Before it closed last year, PMA was one of D.C.'s biggest lobbying firms and was at the center of a scandal over campaign donations to congressmen who directed hundreds of millions of dollars to defense contractors via no-bid contracts.
The scandal had the potential to take down at least seven Democratic lawmakers -- including the late Rep. John Murtha, who chaired the defense appropriations subcommittee -- but all were cleared by the House ethics committee last year and the indictment last month did not implicate any lawmakers.
But a federal grand jury subpoenaed documents from the office of Rep. Pete Visclosky, (D-Ind.) and some of his employees and his campaign committees more than a year ago, the AP said.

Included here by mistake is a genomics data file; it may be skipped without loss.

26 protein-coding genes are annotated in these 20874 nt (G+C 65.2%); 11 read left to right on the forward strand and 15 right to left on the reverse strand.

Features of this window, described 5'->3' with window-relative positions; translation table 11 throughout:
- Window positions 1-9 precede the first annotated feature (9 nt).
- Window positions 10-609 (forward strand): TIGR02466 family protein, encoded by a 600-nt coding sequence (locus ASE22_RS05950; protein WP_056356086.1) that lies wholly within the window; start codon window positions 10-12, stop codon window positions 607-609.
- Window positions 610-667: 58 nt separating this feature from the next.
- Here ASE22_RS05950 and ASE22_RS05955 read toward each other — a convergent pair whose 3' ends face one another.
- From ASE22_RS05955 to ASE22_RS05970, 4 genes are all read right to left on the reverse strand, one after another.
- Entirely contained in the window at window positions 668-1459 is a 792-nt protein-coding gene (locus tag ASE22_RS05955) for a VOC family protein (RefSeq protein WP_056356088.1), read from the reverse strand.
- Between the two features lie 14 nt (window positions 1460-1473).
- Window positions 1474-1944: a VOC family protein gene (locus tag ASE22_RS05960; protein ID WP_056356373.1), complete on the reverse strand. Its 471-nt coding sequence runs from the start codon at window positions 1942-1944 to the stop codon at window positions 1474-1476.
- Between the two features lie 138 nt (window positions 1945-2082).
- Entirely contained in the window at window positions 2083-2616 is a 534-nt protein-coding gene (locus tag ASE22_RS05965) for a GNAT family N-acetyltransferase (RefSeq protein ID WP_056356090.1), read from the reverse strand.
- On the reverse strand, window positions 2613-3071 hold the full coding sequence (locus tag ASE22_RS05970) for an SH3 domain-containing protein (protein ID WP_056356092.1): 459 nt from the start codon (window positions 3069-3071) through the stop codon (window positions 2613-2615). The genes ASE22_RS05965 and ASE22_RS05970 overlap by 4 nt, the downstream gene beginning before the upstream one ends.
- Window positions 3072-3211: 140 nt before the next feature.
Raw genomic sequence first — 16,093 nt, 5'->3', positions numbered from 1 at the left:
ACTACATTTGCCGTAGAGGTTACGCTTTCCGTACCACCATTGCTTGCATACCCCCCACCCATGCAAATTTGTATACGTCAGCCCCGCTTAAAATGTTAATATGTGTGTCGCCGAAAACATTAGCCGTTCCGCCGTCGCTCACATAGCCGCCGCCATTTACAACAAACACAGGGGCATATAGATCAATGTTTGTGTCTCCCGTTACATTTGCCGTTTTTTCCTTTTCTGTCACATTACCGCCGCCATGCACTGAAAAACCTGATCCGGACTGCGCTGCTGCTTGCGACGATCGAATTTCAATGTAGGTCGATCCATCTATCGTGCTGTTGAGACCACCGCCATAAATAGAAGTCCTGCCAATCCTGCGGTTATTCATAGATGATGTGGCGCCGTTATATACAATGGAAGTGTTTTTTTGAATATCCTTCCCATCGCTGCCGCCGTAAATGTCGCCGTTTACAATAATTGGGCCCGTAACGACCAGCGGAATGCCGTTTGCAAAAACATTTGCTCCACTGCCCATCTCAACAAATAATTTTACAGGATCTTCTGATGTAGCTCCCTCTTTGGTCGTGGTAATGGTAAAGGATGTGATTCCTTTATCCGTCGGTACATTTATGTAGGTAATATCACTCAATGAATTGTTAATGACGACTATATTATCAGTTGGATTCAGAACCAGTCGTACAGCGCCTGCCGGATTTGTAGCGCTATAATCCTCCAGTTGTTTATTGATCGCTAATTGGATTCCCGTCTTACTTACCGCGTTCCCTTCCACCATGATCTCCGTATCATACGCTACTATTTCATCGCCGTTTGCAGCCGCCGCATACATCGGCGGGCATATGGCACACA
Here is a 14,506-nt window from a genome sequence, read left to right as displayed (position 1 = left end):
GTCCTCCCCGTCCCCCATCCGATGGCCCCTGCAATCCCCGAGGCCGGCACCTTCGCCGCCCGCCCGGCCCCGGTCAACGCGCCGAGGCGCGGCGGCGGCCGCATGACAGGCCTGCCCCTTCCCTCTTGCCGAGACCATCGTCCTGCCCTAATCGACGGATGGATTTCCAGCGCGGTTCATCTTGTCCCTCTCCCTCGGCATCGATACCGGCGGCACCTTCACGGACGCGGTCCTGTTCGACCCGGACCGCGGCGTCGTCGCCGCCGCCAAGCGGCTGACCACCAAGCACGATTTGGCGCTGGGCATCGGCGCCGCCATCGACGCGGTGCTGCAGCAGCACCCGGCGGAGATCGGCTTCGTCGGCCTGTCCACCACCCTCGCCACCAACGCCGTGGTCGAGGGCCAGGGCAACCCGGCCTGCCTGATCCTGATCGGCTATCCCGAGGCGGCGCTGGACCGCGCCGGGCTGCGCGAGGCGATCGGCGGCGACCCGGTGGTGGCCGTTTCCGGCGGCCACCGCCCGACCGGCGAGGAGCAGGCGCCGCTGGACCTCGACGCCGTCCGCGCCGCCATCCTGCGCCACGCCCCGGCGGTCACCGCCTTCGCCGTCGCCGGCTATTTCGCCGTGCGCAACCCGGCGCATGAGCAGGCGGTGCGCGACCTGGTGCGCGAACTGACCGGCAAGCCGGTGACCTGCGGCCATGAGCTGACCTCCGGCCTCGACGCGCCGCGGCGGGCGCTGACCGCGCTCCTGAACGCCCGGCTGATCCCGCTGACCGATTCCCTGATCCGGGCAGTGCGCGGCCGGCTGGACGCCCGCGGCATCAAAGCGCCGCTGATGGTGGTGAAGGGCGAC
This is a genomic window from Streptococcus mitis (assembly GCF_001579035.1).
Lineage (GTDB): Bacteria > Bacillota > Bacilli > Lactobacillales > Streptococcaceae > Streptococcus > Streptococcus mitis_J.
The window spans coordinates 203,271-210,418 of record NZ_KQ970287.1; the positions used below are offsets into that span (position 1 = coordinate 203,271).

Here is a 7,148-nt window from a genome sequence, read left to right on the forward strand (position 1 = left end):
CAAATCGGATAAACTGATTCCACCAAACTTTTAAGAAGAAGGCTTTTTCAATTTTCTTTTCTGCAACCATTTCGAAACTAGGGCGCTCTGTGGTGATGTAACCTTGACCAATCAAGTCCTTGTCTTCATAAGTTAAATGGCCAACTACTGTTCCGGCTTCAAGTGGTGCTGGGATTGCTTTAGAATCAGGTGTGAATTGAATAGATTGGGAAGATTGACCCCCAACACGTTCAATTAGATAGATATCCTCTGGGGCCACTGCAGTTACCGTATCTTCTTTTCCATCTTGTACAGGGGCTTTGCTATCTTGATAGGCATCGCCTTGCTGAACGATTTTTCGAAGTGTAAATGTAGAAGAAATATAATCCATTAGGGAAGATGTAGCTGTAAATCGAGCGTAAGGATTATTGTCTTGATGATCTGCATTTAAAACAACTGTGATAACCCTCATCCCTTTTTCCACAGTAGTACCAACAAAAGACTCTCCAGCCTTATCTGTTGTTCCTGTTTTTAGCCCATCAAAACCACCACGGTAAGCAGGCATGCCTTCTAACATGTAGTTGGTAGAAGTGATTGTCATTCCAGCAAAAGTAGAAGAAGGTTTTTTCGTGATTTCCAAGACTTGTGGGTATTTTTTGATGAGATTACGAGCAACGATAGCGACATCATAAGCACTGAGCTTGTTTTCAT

One of the reason Magliocchetti may be inclined to cooperate: his son would have likely testified against him, the AP reported:
The person familiar with the probe, speaking on condition of anonymity in order to be able to speak more freely, said a combination of circumstances led Magliocchetti to decide to enter a guilty plea. One was that a son, Mark Magliocchetti, pleaded guilty in the same investigation and likely would have become a witness against his father at a trial. Also, many of the donations were allegedly passed through members of Paul Magliocchetti's extended family, which would have meant that they, too, would have been in a position to testify against him.